Journal of Emergencies, Trauma, and Shock
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ORIGINAL ARTICLE
Year : 2022  |  Volume : 15  |  Issue : 1  |  Page : 17-22

Outcomes of trauma patients present to the emergency department with a Shock Index of ≥1.0


1 Trauma Center, King Saud Medical City, Riyadh, Saudi Arabia
2 Research and Innovation Center, King Saud Medical City, Riyadh, Saudi Arabia
3 Department of Trauma, University Medical Center Utrecht, Utrecht, Netherlands

Correspondence Address:
Dr. Sharfuddin Chowdhury
Trauma Center, King Saud Medical City, 7790 Al Imam Abdul Aziz Ibn Muhammad Ibn Saud, Ulaishah, Riyadh
Saudi Arabia
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Source of Support: None, Conflict of Interest: None


DOI: 10.4103/jets.jets_86_21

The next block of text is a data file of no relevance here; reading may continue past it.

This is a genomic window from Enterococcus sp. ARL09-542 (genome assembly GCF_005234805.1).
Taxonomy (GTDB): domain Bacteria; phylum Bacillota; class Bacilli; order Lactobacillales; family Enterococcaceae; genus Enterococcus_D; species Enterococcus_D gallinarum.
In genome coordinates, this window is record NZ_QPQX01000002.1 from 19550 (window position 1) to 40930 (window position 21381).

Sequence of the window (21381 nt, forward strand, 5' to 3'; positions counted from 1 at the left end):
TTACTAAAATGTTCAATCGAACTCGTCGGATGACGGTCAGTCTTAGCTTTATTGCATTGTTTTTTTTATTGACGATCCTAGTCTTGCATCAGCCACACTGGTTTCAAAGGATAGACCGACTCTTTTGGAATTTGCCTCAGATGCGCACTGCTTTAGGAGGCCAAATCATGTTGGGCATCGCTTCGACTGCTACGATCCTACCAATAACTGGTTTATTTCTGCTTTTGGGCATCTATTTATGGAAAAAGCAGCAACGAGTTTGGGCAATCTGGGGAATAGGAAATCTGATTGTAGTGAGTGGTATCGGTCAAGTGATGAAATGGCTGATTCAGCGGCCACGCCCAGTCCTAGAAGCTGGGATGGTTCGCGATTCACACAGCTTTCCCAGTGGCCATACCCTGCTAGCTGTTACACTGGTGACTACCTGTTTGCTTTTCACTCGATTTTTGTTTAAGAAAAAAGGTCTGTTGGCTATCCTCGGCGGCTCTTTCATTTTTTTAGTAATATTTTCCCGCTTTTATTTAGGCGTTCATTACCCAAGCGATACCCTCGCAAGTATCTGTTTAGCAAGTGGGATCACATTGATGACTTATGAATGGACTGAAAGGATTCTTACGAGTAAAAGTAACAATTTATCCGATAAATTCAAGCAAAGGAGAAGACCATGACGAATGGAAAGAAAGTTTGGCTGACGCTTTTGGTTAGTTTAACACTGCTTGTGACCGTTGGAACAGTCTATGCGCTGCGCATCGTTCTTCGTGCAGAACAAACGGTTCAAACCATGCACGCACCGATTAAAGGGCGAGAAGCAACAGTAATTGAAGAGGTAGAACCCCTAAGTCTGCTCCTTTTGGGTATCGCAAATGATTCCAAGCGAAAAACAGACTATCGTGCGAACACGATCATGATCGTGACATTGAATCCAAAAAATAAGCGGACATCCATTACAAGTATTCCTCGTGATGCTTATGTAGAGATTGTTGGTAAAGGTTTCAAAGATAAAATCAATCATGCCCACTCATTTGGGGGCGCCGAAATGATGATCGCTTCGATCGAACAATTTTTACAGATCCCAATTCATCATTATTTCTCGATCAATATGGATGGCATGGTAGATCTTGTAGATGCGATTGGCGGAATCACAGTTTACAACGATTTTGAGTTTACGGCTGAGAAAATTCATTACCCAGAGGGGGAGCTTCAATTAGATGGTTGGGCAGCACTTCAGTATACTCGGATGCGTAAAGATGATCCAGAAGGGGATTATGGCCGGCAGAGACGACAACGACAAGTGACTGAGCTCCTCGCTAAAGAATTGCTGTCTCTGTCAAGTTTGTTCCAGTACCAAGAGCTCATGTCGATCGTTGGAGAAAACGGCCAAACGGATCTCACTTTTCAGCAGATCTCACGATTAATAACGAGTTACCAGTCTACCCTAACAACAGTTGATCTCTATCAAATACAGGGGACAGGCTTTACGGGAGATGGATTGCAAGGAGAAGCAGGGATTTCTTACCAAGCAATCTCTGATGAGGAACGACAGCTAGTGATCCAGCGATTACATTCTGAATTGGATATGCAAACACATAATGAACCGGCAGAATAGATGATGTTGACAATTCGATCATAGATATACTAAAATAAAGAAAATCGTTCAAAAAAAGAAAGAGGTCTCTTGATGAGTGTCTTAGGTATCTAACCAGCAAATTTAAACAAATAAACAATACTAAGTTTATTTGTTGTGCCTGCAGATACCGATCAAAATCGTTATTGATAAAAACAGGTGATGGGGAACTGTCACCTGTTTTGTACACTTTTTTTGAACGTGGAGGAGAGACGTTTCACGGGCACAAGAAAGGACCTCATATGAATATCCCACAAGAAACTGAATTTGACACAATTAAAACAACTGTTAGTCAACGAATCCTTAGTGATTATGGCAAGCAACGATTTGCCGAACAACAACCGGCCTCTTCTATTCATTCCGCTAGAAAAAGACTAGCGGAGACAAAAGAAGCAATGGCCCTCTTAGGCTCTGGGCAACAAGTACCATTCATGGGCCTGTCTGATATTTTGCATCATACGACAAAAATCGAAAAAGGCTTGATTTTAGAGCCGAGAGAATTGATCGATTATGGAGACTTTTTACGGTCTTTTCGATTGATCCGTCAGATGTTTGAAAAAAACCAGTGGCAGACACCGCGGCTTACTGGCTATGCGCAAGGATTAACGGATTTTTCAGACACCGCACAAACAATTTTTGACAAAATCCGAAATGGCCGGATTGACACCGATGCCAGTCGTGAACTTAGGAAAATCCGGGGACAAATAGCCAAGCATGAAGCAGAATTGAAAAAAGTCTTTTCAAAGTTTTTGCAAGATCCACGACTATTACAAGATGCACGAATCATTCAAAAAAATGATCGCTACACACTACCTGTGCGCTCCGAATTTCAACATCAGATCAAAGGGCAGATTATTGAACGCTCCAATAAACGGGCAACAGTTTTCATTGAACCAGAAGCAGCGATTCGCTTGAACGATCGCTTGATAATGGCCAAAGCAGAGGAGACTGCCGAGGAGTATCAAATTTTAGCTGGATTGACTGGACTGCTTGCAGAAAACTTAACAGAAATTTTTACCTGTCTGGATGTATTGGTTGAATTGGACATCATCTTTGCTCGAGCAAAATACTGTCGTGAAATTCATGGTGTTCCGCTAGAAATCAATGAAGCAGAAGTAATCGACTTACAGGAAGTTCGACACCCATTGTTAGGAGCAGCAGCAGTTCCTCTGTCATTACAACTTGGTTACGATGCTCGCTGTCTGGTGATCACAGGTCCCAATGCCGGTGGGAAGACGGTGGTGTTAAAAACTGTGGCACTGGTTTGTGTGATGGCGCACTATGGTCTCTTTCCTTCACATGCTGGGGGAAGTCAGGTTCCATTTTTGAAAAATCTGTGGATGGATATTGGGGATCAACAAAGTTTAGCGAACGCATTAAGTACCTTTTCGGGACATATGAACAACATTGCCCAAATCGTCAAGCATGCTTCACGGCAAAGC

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Introduction: The study aimed primarily to evaluate the association between the initial shock index (SI) ≥1.0 with blood transfusion requirement in the emergency department (ED) after acute trauma. The study's secondary aim was to look at the outcomes regarding patients' disposition from ED, intensive care unit (ICU) and hospital length of stay, and deaths. Methods: It was a retrospective, cross-sectional study and utilized secondary data from the Saudi Trauma Registry (STAR) between September 2017 and August 2020. We extracted the data related to patient demographics, mechanism of injuries, the intent of injuries, mode of arrival at the hospital, characteristics on presentation to ED, length of stay, and deaths from the database and compared between two groups of SI <1.0 and SI ≥1.0. A P < 0.05 was statistically considered significant. Results: Of 6667 patients in STAR, 908 (13.6%) had SI ≥1.0. With SI ≥1.0, there was a significantly higher incidence of blood transfusion in ED compared to SI <1.0 (8.9% vs. 2.4%, P < 0.001). Furthermore, SI ≥ 1.0 was associated with significant ICU admission (26.4% vs. 12.3%, P < 0.001), emergency surgical intervention (8.5% vs. 2.8%, P < 0.001), longer ICU stay (5.0 ± 0.36 vs. 2.2 ± 0.11days, P < 0.001), longer hospital stays (14.8 ± 0.61 vs. 13.3 ± 0.24 days, P < 0.001), and higher deaths (8.4% vs. 2.8%, P < 0.001) compared to the patient with SI <1.0. Conclusions: In our cohort, a SI ≥ 1.0 on the presentation at the ED carried significantly worse outcomes. This simple calculation based on initial vital signs may be used as a screening tool and therefore incorporated into initial assessment protocols to manage trauma patients.


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